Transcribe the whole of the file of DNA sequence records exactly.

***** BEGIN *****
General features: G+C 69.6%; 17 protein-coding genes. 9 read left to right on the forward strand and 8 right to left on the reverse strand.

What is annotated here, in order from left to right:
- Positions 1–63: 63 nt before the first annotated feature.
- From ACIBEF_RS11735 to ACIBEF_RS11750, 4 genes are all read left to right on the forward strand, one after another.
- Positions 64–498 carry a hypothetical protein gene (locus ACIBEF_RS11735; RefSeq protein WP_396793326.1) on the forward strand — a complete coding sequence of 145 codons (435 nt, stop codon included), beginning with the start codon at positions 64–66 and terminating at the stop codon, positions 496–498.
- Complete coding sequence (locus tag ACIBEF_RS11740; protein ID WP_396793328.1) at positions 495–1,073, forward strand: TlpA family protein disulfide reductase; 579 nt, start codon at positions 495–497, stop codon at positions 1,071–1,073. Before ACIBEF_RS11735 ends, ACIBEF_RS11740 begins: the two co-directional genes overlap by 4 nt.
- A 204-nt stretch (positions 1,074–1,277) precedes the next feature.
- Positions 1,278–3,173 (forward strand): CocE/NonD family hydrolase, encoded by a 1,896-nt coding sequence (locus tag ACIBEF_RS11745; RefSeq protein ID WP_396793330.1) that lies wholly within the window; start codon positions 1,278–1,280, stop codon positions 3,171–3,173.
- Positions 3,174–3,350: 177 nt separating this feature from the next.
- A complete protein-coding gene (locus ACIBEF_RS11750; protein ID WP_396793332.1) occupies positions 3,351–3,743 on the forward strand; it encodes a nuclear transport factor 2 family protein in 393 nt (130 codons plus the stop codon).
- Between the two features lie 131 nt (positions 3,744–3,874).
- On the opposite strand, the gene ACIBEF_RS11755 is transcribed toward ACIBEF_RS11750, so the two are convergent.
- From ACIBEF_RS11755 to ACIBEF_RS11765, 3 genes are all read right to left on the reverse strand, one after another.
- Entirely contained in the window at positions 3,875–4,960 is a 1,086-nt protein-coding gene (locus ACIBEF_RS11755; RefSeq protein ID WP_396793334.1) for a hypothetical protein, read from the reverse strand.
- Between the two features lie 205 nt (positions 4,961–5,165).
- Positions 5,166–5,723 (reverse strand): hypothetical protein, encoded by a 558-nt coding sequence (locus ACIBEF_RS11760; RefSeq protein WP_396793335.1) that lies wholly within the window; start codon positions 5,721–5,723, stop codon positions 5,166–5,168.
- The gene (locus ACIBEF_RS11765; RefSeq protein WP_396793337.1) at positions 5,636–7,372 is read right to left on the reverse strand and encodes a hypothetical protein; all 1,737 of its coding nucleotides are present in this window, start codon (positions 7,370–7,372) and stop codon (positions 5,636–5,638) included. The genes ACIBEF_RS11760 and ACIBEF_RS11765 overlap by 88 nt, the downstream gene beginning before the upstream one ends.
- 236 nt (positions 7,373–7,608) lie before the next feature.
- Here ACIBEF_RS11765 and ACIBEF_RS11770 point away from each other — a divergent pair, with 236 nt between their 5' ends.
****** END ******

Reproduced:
General features: G+C 69.6%; 17 protein-coding genes. 9 read left to right on the forward strand and 8 right to left on the reverse strand.

What is annotated here, in order from left to right:
- Positions 1–63: 63 nt before the first annotated feature.
- From ACIBEF_RS11735 to ACIBEF_RS11750, 4 genes are all read left to right on the forward strand, one after another.
- Positions 64–498 carry a hypothetical protein gene (locus ACIBEF_RS11735; RefSeq protein WP_396793326.1) on the forward strand — a complete coding sequence of 145 codons (435 nt, stop codon included), beginning with the start codon at positions 64–66 and terminating at the stop codon, positions 496–498.
- Complete coding sequence (locus tag ACIBEF_RS11740; protein ID WP_396793328.1) at positions 495–1,073, forward strand: TlpA family protein disulfide reductase; 579 nt, start codon at positions 495–497, stop codon at positions 1,071–1,073. Before ACIBEF_RS11735 ends, ACIBEF_RS11740 begins: the two co-directional genes overlap by 4 nt.
- A 204-nt stretch (positions 1,074–1,277) precedes the next feature.
- Positions 1,278–3,173 (forward strand): CocE/NonD family hydrolase, encoded by a 1,896-nt coding sequence (locus tag ACIBEF_RS11745; RefSeq protein ID WP_396793330.1) that lies wholly within the window; start codon positions 1,278–1,280, stop codon positions 3,171–3,173.
- Positions 3,174–3,350: 177 nt separating this feature from the next.
- A complete protein-coding gene (locus ACIBEF_RS11750; protein ID WP_396793332.1) occupies positions 3,351–3,743 on the forward strand; it encodes a nuclear transport factor 2 family protein in 393 nt (130 codons plus the stop codon).
- Between the two features lie 131 nt (positions 3,744–3,874).
- On the opposite strand, the gene ACIBEF_RS11755 is transcribed toward ACIBEF_RS11750, so the two are convergent.
- From ACIBEF_RS11755 to ACIBEF_RS11765, 3 genes are all read right to left on the reverse strand, one after another.
- Entirely contained in the window at positions 3,875–4,960 is a 1,086-nt protein-coding gene (locus ACIBEF_RS11755; RefSeq protein ID WP_396793334.1) for a hypothetical protein, read from the reverse strand.
- Between the two features lie 205 nt (positions 4,961–5,165).
- Positions 5,166–5,723 (reverse strand): hypothetical protein, encoded by a 558-nt coding sequence (locus ACIBEF_RS11760; RefSeq protein WP_396793335.1) that lies wholly within the window; start codon positions 5,721–5,723, stop codon positions 5,166–5,168.
- The gene (locus ACIBEF_RS11765; RefSeq protein WP_396793337.1) at positions 5,636–7,372 is read right to left on the reverse strand and encodes a hypothetical protein; all 1,737 of its coding nucleotides are present in this window, start codon (positions 7,370–7,372) and stop codon (positions 5,636–5,638) included. The genes ACIBEF_RS11760 and ACIBEF_RS11765 overlap by 88 nt, the downstream gene beginning before the upstream one ends.
- 236 nt (positions 7,373–7,608) lie before the next feature.
- Here ACIBEF_RS11765 and ACIBEF_RS11770 point away from each other — a divergent pair, with 236 nt between their 5' ends.